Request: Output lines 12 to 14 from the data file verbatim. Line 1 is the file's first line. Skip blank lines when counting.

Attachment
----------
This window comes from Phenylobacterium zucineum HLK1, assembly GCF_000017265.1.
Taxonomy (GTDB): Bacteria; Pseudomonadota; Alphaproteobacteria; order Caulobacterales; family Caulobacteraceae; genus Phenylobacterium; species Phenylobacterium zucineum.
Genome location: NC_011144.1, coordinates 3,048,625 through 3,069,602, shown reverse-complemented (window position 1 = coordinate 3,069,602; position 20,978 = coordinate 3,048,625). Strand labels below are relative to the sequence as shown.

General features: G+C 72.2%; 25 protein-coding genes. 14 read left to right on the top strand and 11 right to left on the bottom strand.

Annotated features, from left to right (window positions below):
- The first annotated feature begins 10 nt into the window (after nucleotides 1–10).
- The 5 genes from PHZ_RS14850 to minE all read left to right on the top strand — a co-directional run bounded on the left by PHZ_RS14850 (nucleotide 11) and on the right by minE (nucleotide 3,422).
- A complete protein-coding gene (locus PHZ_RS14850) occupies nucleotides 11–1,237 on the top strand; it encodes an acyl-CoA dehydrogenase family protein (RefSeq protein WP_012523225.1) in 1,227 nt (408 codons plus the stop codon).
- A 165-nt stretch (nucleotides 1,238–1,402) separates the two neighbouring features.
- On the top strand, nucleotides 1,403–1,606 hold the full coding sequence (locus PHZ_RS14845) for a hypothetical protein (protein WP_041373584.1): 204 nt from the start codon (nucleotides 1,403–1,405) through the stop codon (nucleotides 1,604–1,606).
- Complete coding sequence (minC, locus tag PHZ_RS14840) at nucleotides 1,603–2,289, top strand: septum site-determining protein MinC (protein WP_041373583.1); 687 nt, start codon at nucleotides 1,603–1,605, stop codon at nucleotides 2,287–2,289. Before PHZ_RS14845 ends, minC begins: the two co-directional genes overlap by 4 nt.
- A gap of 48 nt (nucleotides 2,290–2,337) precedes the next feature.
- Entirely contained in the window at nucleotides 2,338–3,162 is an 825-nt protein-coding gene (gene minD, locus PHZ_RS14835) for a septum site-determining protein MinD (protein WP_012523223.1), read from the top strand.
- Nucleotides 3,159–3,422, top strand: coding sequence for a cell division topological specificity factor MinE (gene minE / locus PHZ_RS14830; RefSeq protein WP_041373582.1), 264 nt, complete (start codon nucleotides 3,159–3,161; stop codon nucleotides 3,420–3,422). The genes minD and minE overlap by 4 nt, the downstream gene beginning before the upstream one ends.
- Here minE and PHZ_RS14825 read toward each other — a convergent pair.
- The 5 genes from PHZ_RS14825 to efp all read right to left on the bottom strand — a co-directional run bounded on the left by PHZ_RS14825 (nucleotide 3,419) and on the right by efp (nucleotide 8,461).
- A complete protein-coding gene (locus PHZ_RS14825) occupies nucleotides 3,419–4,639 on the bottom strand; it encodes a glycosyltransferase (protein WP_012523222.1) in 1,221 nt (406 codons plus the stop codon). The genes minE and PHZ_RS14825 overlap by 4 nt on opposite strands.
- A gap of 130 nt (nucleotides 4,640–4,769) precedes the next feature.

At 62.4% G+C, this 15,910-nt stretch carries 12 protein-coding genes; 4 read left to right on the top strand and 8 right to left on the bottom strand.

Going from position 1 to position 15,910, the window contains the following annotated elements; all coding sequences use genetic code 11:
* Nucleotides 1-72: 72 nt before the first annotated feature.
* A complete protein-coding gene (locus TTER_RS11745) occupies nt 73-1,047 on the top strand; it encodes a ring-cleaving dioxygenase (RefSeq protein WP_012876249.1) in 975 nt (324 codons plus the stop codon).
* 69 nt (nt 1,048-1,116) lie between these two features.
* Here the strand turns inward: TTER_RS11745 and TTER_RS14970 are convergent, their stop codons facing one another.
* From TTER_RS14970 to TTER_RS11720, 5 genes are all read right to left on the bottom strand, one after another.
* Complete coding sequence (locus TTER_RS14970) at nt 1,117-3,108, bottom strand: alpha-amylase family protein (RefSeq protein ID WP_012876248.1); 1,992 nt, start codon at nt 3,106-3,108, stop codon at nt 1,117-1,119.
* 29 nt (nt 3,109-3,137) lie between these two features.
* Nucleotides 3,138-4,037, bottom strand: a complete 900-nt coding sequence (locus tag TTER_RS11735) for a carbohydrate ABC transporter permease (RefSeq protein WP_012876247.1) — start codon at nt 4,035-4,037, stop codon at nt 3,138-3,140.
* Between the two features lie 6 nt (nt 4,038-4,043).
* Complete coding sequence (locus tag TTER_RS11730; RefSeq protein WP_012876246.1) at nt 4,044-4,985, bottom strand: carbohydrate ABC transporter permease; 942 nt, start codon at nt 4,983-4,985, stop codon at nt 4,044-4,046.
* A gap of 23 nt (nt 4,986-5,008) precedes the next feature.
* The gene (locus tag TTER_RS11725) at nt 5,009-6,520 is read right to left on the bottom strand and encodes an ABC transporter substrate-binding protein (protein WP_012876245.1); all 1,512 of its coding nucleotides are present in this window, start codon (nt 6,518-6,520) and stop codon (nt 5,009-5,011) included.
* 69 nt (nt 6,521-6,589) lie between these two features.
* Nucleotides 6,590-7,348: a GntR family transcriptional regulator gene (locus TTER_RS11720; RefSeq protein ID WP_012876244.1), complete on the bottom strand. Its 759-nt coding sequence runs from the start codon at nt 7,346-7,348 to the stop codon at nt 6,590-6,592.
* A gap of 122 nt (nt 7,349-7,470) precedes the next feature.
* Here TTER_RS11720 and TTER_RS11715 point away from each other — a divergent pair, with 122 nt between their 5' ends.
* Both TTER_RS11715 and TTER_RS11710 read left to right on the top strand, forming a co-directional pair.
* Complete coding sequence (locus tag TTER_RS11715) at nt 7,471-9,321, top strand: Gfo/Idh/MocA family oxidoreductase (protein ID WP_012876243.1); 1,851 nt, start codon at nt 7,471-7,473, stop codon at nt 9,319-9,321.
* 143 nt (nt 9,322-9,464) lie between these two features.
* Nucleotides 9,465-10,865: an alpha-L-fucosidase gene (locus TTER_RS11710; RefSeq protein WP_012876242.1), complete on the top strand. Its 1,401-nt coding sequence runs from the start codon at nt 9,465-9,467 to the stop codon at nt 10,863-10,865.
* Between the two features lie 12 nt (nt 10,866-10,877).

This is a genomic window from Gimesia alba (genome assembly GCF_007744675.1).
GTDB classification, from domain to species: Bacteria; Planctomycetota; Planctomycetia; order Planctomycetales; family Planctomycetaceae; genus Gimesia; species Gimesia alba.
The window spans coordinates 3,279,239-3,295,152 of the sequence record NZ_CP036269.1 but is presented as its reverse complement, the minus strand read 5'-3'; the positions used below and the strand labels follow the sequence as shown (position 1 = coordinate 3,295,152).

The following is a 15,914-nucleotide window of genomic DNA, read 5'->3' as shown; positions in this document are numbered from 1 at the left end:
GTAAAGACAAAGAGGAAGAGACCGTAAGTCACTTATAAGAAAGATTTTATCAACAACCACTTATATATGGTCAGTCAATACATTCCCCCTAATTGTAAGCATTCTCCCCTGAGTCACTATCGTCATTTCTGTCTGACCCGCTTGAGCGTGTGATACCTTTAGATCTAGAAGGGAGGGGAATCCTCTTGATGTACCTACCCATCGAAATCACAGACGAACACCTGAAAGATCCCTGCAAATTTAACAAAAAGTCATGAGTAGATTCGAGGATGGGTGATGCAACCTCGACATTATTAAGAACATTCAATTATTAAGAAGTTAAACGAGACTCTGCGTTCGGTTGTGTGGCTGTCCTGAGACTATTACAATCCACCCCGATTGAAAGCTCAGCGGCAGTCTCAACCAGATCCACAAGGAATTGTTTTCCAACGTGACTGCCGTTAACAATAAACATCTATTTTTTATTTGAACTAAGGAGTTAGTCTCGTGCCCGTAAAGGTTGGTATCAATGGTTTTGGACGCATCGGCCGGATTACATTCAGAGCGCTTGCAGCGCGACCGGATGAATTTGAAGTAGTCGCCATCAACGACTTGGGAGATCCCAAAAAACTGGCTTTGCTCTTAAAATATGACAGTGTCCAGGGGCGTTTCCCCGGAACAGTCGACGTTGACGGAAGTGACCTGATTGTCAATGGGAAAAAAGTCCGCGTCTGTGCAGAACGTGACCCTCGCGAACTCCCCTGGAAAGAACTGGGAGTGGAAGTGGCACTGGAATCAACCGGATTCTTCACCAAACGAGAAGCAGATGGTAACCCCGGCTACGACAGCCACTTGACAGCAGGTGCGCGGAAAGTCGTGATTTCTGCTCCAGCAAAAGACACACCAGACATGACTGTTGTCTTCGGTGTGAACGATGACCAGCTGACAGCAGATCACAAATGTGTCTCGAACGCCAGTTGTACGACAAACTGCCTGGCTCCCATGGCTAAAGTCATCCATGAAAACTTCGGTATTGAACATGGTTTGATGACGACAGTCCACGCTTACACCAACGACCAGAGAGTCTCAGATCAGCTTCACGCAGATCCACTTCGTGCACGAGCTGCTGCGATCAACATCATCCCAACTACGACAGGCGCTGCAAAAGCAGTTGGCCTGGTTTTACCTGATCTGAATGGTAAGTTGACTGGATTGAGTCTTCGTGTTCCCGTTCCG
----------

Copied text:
- A gap of 48 nt (nucleotides 2,290–2,337) precedes the next feature.
- Entirely contained in the window at nucleotides 2,338–3,162 is an 825-nt protein-coding gene (gene minD, locus PHZ_RS14835) for a septum site-determining protein MinD (protein WP_012523223.1), read from the top strand.
- Nucleotides 3,159–3,422, top strand: coding sequence for a cell division topological specificity factor MinE (gene minE / locus PHZ_RS14830; RefSeq protein WP_041373582.1), 264 nt, complete (start codon nucleotides 3,159–3,161; stop codon nucleotides 3,420–3,422). The genes minD and minE overlap by 4 nt, the downstream gene beginning before the upstream one ends.